- The Scottish government, the Cosla council corps and local authorities must work together to adopt a strategic approach to developing and funding a coordinated package of school holidays.
- Build on existing services and provide holiday clubs to ensure that "nutritious and culturally appropriate food" is available to all children from low-income families
Their report says: "The Scottish government should also seek to introduce additional monetary benefits during the holiday periods for those who are eligible for the award of school clothes.
"Existing mechanisms, such as the granting of school clothes, should be considered as a way to deliver this.
"Financial transfers may be particularly important for families with older children who are not eligible or do not wish to attend many of the holiday programs offered, and the amount must be set at a level corresponding at least to the equivalent costs of school meals. consideration should be given to how much the payments should be and when they should be provided. "
The report does not indicate what the total cost of that benefit might be or the exact level at which it should be defined.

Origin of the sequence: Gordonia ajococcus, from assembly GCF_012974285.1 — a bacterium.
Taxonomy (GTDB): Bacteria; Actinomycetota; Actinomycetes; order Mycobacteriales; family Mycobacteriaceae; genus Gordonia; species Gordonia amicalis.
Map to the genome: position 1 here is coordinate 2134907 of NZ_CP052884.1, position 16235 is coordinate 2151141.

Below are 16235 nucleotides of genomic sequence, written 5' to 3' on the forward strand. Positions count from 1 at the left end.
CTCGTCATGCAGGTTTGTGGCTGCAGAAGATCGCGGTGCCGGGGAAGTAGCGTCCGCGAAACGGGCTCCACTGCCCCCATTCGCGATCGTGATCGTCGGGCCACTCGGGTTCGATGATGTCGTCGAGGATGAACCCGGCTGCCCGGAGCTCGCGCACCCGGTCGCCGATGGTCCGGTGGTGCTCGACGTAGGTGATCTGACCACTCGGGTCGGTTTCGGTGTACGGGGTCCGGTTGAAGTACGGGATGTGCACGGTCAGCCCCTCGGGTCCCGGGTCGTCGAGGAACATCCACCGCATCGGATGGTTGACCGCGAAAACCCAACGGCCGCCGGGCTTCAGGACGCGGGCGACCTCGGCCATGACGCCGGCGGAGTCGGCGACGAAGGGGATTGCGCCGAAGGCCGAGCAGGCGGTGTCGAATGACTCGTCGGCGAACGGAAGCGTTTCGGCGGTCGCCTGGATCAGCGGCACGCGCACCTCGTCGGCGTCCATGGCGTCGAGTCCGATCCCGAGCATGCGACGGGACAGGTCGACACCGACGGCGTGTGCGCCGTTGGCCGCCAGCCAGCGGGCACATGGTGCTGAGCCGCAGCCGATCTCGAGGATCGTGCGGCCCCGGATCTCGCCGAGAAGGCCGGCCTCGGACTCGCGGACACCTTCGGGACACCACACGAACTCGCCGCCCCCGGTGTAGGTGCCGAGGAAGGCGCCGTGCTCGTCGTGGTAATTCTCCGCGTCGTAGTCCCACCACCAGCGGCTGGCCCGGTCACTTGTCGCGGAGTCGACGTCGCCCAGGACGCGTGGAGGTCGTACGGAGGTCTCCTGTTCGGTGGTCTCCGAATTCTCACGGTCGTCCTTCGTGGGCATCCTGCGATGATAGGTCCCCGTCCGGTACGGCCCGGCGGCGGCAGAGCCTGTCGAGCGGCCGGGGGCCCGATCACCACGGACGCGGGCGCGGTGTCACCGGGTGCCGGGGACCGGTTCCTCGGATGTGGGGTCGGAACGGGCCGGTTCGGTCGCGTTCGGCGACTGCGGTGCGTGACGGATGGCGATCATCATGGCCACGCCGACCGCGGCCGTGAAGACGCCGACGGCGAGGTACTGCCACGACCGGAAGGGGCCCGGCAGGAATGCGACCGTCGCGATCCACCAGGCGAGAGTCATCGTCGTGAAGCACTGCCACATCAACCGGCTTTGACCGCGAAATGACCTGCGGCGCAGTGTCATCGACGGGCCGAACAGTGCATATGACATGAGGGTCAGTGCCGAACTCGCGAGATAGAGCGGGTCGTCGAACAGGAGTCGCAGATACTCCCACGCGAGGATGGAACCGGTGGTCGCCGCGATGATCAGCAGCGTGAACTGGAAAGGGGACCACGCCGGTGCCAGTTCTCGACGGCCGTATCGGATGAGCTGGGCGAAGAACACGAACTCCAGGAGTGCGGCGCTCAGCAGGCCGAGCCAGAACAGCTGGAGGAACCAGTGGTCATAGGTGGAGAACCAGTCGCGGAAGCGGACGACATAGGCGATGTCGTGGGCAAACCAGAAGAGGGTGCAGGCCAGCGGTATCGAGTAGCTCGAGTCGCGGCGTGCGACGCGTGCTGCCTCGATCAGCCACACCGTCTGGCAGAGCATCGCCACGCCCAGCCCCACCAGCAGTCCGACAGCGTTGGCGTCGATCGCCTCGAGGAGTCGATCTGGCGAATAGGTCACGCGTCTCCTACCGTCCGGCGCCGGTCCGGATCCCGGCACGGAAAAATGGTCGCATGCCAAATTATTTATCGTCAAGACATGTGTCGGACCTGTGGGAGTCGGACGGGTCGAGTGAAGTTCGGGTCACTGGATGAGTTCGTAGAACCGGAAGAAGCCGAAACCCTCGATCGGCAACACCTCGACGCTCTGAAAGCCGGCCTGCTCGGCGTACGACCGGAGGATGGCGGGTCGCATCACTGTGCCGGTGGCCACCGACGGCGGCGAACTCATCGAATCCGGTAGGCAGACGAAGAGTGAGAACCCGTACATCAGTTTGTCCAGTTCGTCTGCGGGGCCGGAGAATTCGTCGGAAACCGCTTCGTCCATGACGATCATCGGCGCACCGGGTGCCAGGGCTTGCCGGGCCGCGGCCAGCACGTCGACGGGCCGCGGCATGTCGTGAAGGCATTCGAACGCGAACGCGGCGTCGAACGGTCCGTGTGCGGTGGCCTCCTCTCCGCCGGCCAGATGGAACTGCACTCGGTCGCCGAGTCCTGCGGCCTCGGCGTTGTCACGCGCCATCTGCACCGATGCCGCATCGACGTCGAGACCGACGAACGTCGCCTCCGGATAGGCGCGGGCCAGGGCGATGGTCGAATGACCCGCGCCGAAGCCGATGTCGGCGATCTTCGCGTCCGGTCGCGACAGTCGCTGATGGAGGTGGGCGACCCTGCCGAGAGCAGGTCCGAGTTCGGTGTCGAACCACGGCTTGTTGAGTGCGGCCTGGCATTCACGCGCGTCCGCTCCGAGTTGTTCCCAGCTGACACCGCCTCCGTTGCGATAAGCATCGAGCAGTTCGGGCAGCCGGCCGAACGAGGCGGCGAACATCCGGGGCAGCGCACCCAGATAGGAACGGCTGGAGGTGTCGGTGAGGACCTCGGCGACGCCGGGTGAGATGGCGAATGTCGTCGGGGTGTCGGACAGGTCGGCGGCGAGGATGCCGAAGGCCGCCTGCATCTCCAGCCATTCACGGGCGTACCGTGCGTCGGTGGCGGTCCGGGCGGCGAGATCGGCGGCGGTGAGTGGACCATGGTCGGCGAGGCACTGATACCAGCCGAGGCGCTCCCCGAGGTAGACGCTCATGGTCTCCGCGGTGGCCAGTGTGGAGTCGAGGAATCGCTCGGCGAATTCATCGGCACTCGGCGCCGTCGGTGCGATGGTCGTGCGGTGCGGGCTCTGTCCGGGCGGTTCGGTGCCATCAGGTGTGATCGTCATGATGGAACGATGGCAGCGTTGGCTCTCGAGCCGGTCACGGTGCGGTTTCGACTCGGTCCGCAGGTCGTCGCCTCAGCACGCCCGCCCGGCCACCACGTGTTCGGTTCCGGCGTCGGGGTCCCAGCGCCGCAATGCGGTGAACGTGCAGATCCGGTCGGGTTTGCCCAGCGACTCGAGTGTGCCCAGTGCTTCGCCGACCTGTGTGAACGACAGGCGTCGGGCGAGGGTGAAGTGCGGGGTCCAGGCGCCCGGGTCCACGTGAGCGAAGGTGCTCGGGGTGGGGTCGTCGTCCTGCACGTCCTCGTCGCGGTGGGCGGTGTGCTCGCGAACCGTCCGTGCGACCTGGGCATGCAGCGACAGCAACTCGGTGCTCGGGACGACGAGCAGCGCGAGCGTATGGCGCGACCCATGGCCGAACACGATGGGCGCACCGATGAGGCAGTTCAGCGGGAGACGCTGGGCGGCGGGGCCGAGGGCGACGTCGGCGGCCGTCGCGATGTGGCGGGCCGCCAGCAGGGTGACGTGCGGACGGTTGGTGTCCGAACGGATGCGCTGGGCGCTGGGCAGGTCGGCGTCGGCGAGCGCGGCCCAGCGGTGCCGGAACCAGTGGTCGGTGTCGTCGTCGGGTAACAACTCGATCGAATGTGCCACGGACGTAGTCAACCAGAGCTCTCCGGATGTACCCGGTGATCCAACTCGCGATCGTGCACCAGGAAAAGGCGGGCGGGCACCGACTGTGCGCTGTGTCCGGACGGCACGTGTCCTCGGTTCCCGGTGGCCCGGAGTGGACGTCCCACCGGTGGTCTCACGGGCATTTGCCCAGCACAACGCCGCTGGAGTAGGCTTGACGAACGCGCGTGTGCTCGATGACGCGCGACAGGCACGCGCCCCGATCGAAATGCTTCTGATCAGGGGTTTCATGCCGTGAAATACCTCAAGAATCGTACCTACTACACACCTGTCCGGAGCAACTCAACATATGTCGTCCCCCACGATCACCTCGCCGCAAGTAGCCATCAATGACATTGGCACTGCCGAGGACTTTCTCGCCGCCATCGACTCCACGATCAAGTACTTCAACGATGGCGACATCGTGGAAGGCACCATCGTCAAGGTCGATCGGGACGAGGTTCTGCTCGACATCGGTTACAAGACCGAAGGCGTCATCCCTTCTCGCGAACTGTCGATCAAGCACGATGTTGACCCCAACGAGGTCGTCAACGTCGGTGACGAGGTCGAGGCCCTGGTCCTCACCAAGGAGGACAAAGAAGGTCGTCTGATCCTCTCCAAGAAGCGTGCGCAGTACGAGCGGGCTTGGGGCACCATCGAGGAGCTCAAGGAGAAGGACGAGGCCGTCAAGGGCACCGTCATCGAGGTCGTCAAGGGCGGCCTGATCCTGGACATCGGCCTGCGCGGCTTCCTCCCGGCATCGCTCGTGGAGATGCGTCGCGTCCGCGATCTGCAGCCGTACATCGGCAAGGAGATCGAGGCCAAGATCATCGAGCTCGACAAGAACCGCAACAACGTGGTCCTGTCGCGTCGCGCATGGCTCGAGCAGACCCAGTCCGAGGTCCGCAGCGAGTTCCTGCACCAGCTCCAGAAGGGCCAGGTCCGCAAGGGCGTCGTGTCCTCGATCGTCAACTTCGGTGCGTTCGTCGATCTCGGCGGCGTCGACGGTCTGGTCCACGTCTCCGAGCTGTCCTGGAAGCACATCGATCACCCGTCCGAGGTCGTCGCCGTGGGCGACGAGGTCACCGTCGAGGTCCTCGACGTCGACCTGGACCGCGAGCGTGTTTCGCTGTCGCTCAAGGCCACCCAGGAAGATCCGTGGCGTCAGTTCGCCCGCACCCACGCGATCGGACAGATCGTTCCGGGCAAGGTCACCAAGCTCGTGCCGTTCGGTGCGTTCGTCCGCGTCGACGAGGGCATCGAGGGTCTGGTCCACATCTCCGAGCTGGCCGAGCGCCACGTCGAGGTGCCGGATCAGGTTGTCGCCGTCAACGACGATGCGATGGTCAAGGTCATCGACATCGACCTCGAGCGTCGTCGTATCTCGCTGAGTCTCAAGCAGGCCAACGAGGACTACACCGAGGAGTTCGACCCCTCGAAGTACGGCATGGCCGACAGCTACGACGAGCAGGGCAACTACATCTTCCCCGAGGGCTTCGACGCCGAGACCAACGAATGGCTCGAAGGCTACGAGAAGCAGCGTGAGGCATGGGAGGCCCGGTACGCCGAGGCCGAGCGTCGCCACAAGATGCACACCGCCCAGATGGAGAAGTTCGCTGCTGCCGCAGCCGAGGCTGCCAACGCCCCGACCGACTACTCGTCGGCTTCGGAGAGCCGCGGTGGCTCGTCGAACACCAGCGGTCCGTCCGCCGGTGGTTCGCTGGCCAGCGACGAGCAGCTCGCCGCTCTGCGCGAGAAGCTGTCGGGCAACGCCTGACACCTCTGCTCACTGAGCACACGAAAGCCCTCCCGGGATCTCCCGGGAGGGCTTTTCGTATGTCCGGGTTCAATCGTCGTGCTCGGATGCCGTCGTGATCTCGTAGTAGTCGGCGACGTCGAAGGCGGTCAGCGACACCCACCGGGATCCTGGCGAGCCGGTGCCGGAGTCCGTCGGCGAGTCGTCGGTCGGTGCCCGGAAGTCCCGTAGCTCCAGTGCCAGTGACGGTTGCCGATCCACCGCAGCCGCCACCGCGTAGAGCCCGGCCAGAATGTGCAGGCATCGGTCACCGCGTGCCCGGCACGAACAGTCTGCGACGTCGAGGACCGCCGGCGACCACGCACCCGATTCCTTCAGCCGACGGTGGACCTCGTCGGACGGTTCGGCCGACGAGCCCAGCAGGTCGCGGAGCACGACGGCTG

It appeals to the government to identify someone who assumes a policy of coordinating functions related to school holidays.
It also urges local authorities to take responsibility for the strategic coordination of action around school holidays in their area, and for the provision of holiday clubs in particular.
The local government organization Cosla is in discussions with the Scottish government on how they can work together to help those on low incomes during the holidays and out of school hours.
Counselor Stephen McCabe, a spokesperson for Children and Young People, said: "In general terms, local authorities work closely with their partners to deal with child poverty. Their work is often bold and innovative and there is a growing understanding of what works.
"There is growing support for those with lower incomes, with more local authorities involved in the cost of school day initiatives.
"We know from our own data that the vast majority of local authorities provide some form of provision outside school hours for children and young people living in poverty."